Every month we share an industry word or acronym to help translate some of the jargon from the electrical engineering world!
Transformer losses occur the whole time the transformer is powered. The current flows in a transformer winding and the alternating magnetic field in the core contributes to most transformer losses.
Transformer no-load loss is often called core loss or iron loss. The no-load losses in a transformer are primarily caused by losses in the core steel. However, it is the combined losses caused by eddy current, hysteresis, stray eddy current and dielectric losses that make up the no-load losses.
The size of the no-load loss is related to factors. These include transformer capacity, magnetic circuit structure, silicon steel sheet quality and depends on the unit loss of iron core material. With the voltage of the power supply being constant, the size of no-load loss remains the same value. You can often find this number on your transformer rating plate.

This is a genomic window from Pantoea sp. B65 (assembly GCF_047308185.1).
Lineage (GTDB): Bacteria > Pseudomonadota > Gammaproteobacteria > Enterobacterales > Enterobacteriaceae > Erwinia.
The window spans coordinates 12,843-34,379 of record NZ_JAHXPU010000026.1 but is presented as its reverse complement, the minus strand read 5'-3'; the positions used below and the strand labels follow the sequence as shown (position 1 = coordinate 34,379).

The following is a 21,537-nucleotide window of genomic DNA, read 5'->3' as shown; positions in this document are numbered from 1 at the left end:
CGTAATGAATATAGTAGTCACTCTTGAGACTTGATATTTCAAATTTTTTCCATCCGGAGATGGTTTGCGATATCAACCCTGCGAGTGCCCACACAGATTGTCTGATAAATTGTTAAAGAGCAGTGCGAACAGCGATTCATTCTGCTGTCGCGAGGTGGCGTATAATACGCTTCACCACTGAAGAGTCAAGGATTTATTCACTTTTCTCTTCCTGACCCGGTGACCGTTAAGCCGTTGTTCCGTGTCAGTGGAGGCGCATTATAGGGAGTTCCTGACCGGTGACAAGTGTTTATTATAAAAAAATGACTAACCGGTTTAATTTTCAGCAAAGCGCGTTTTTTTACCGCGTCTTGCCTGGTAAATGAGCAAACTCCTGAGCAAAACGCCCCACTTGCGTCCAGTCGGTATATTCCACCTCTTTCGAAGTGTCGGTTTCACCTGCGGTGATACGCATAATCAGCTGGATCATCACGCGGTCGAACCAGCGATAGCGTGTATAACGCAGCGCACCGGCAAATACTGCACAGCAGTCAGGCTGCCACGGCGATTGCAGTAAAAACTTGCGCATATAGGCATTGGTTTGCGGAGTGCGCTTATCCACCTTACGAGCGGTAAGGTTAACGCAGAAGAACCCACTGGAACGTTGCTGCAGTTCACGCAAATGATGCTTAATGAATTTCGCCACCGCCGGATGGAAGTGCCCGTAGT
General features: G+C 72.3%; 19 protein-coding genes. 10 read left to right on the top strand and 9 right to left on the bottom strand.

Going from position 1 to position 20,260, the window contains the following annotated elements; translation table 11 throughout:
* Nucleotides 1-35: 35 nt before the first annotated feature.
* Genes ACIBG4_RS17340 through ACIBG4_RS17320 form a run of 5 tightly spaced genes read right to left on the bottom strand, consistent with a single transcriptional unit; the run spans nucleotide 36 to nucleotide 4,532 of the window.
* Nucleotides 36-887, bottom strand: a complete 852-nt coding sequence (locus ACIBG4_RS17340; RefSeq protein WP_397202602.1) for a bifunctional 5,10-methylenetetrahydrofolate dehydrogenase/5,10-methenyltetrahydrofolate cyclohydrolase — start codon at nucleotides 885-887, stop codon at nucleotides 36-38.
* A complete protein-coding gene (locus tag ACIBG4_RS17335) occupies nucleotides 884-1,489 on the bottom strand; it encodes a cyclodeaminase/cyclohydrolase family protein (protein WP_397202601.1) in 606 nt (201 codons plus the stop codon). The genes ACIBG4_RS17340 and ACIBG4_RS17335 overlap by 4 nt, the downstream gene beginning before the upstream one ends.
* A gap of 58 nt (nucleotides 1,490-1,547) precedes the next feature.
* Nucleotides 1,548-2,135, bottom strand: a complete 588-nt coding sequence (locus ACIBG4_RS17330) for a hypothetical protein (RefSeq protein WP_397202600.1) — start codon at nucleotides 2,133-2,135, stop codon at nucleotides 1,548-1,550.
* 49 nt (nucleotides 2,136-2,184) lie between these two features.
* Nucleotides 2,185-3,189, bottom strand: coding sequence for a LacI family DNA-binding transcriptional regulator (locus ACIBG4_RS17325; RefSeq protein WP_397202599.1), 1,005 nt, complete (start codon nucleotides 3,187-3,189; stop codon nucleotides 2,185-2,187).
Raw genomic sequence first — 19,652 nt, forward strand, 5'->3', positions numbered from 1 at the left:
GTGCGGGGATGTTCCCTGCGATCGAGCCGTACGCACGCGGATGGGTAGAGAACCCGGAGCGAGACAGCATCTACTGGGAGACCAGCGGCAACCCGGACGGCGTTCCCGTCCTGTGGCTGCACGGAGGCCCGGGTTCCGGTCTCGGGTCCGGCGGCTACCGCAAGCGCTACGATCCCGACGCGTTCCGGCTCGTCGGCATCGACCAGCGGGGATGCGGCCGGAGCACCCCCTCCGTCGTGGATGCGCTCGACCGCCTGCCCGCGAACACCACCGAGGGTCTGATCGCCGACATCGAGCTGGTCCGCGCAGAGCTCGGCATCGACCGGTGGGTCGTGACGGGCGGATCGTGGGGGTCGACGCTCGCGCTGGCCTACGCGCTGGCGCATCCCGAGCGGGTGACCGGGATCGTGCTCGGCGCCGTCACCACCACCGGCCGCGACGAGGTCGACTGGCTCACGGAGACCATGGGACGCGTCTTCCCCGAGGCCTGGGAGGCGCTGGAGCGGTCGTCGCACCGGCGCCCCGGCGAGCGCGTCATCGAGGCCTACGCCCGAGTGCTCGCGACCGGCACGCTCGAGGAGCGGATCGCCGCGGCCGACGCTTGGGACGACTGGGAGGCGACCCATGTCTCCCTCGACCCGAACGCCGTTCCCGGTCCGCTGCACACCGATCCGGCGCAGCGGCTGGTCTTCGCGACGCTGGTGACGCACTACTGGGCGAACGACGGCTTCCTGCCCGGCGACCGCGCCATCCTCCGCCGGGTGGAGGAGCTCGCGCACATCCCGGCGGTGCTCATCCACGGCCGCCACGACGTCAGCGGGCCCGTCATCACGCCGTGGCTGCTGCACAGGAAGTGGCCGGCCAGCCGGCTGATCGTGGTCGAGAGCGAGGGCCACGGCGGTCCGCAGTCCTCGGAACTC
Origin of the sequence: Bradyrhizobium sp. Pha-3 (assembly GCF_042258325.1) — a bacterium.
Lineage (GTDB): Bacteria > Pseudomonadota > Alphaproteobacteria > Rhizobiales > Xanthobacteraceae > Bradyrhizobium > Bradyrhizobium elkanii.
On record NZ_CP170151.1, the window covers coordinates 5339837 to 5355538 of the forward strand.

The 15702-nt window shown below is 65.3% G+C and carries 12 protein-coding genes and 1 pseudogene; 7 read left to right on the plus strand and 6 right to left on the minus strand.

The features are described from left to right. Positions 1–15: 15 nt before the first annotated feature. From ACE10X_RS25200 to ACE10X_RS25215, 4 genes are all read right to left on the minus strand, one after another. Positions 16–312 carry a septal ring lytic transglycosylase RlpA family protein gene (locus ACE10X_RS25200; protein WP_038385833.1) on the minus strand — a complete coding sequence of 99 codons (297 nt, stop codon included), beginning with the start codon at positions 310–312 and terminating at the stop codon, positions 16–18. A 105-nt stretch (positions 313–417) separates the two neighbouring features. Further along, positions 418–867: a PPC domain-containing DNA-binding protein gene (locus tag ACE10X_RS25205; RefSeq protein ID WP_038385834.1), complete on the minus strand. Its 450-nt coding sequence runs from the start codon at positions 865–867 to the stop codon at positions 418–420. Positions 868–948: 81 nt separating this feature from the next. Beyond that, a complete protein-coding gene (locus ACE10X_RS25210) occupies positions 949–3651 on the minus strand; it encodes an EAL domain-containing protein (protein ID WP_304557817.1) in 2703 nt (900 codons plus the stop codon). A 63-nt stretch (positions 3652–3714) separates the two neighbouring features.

The losses produced in the core are called no-load losses, meanwhile, the losses associated with the coils are called Load Losses.
Load losses are sometimes referred to as Copper Losses. The term copper losses are used regardless of whether the windings are made of copper or another conductor (typically aluminium). These losses are made up of heat losses and I²R (Current Squared times Resistance) losses. This loss is due to the primary and secondary winding resistance and is directly proportional to load, so if that increases the losses increase.
The European Commission estimates that 2.9% of all energy generated across the EU and the UK is wasted through transformer losses.
In July 2021, the EU Ecodesign regulation came into place which made new regulations for load-losses on energy-related products. It aims to reduce the load losses of distribution transformers. Which in turn, will improve energy efficiency, and environmental compatibility and reduce CO2 emissions.
To read more about reduced losses click here.